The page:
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Guest Editorial: Keeping it Local

  • Written by  Rawle Nelson

As countries of the sub region move along in their quest to reduce their food import bill, it is really imperative that the relevant authorities offer to local producers the opportunities to develop themselves into serious, competing entities that can earn the trust of consumers and gain their support over an extended period of time.


Recently there have been increased talks with regards to IMF’s recent visit to the country. While a lot of persons have expressed optimism over the visit some remain resolved, that all is not lost for the country. And rightfully so, the NDC on a recent radio programme cunningly sought to get its guest, Dr. Andre Haughton from the University of the West Indies Mona Campus to give the impression that it is bad for Grenada, and all Grenadians should beware as the country is destined for destruction as the report is so bad that job loses will be massive.... Certainly this is far from the truth. 

However, the skilful and firm manner in how the professor answered the questions should be commended, as he dispelled rumours while giving the public facts thus resulting in a number of myths being addressed.

Over the years, we have heard about this part of the world, producing not only the tastiest of several kinds of produce but also what is of enviable nutritional value to what is available from other regions of the world; so the demand should certainly be there and probably has been for a while. We must understand that still none has been able to capitalise and it has become much more difficult with others, now being very circumspect in relation to producing and consuming their own, rather than looking for what is available from elsewhere.

We are of the view, that all is well and good to suggest that the various countries, if they plan well enough, can find that they have the wherewithal to not only support their residents and special guests, but could well see the way to send some of their produce, one to the other, and certainly maybe further afield to satisfy those Caribbean nationals who have taken up residence in other parts of the world even though on a limited basis.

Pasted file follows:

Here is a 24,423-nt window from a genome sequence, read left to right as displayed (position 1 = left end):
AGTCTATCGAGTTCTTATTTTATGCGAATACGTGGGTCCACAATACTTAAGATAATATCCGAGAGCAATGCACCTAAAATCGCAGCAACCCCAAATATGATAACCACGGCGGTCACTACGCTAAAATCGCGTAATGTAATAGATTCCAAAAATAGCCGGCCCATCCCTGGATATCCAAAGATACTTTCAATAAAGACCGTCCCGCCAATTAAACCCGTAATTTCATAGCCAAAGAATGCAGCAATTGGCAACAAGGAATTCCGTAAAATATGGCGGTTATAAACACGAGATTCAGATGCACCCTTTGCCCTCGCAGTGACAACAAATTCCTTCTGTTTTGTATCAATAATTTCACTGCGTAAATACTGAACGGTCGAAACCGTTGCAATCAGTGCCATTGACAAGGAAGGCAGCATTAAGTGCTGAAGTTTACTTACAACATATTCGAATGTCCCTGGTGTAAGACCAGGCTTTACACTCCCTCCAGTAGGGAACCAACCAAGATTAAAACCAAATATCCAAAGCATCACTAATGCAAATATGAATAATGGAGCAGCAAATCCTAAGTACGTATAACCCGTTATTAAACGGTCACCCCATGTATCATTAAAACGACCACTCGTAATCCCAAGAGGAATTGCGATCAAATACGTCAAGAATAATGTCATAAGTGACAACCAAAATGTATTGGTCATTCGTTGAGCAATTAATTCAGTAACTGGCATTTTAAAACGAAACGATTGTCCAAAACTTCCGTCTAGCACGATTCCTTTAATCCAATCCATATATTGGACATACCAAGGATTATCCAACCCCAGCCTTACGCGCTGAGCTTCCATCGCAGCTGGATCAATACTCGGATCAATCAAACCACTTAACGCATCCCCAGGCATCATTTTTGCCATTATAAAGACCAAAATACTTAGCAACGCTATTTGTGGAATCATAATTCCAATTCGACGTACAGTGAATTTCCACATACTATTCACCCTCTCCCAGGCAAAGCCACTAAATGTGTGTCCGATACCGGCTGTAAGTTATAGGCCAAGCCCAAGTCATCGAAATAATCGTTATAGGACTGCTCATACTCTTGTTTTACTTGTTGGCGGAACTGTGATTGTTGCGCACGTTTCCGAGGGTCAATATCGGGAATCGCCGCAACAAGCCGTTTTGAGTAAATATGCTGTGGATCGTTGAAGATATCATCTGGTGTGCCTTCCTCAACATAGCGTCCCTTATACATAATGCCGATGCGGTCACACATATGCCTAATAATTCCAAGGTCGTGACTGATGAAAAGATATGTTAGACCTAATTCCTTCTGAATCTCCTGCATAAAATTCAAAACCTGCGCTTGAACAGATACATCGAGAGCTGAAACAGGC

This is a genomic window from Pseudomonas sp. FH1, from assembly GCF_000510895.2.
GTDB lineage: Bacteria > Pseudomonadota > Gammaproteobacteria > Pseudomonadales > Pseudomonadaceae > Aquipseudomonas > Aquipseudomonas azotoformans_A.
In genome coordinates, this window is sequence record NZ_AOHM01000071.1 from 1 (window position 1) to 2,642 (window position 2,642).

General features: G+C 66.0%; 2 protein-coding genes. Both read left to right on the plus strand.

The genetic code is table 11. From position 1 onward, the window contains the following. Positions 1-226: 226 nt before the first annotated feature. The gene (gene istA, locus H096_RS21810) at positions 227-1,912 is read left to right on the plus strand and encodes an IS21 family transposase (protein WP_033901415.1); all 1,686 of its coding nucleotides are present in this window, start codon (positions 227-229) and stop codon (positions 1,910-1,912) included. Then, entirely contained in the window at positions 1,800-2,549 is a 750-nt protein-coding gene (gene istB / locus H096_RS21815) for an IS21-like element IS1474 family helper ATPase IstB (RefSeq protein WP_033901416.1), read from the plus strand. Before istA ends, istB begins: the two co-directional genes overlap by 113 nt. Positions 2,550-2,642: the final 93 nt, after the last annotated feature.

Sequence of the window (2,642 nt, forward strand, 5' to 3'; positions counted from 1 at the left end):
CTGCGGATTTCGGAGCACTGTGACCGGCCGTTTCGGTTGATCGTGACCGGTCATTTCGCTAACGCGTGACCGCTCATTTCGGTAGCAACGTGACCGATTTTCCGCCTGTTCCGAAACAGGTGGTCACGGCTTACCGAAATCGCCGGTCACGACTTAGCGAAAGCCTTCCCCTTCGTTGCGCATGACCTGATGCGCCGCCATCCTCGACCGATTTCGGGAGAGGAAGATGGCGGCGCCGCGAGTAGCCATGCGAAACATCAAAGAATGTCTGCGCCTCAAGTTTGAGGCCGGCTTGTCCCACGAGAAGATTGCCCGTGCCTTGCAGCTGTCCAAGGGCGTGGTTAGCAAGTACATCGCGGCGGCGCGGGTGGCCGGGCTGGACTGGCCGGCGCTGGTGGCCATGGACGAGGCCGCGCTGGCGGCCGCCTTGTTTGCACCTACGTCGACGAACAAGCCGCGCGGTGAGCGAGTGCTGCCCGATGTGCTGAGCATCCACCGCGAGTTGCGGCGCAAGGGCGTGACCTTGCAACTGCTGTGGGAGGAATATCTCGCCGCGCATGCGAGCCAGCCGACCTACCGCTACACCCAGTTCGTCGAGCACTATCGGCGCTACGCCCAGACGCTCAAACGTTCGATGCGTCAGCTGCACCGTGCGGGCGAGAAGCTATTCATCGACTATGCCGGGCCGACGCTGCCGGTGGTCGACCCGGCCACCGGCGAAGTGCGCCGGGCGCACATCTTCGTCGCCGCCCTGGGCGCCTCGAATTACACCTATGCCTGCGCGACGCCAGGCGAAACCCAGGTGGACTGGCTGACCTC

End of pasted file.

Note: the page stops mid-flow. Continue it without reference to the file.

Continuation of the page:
But the onus at this stage, must be the ability of the people of this spice country Grenada to satisfy a demand and this has to be done first of all on the national level. This, however, cannot be done unless certain levels of trust are satisfied on both ends of the scale.

As it is, there are some aspects of food production in the country that get neither the attention nor the support they deserve and need in order to be successful. Let us look at the fishing industry as they can be referenced in such a scenario, especially since of late, there has been much concern in several areas of this potentially great money earner.

As such, as there continues to be reasonable efforts on the part of local associations or co-operatives, there is still much left to be desired when it comes to fisher folk working and producing a quality of product that consumers will always feel comfortable buying.

This of necessity means, that there will have to be some sort of regulation covering the use of established fisheries facilities in the country. It must be counterproductive, that there are still so many maverick fishermen moving around the shores of the country, packing their catch in buckets and ice boxes and moving around trying to make daily sales of their catches. The world is at a stage, where food safety is paramount and nothing can be left to chance as there are movements between suppliers and consumers.

Here at the Grenada Informer, we wonder if it might not offer more to the fisher folk, for instance, were able to take their catch to the fishing complexes and be paid for their produce, which can then be properly put into categories, cleaned and packaged and then transported to participating supermarkets and grocery stores.  What some fishers are saying though, is that the authorities  put us in this kind of situation  to offer them less for their produce when they would have spent so much time and effort on the high seas in order to bring good quality fish to the tables at home or in the various hotels and restaurants of Grenada.

They must understand, however that proper organisation and structure, not only get regular, it is not consistent payments but also allows for the safety expected by consumers when it comes to the consumption of seafood. We have recognised that it has been established in many instances that some people apply questionable methods in getting their catch and might even be involved in fishing in waters outside of what is legally allowed. Whatever is the case, both the authorities and those seeking to satisfy the needs of consumers have to find common ground and then work toward  making the industry survive and thrive. It could just redound to the benefit of more than just the fisher folk and the consumers they supply with the rewards of their labour. Like Dr. Haughton said, the public need to be cognisant, that they need to be more entrepreneurial thus resulting in accessing and utilising more local produce if they are going to confront the difficulties and challenges head on.

by Rawle Nelson

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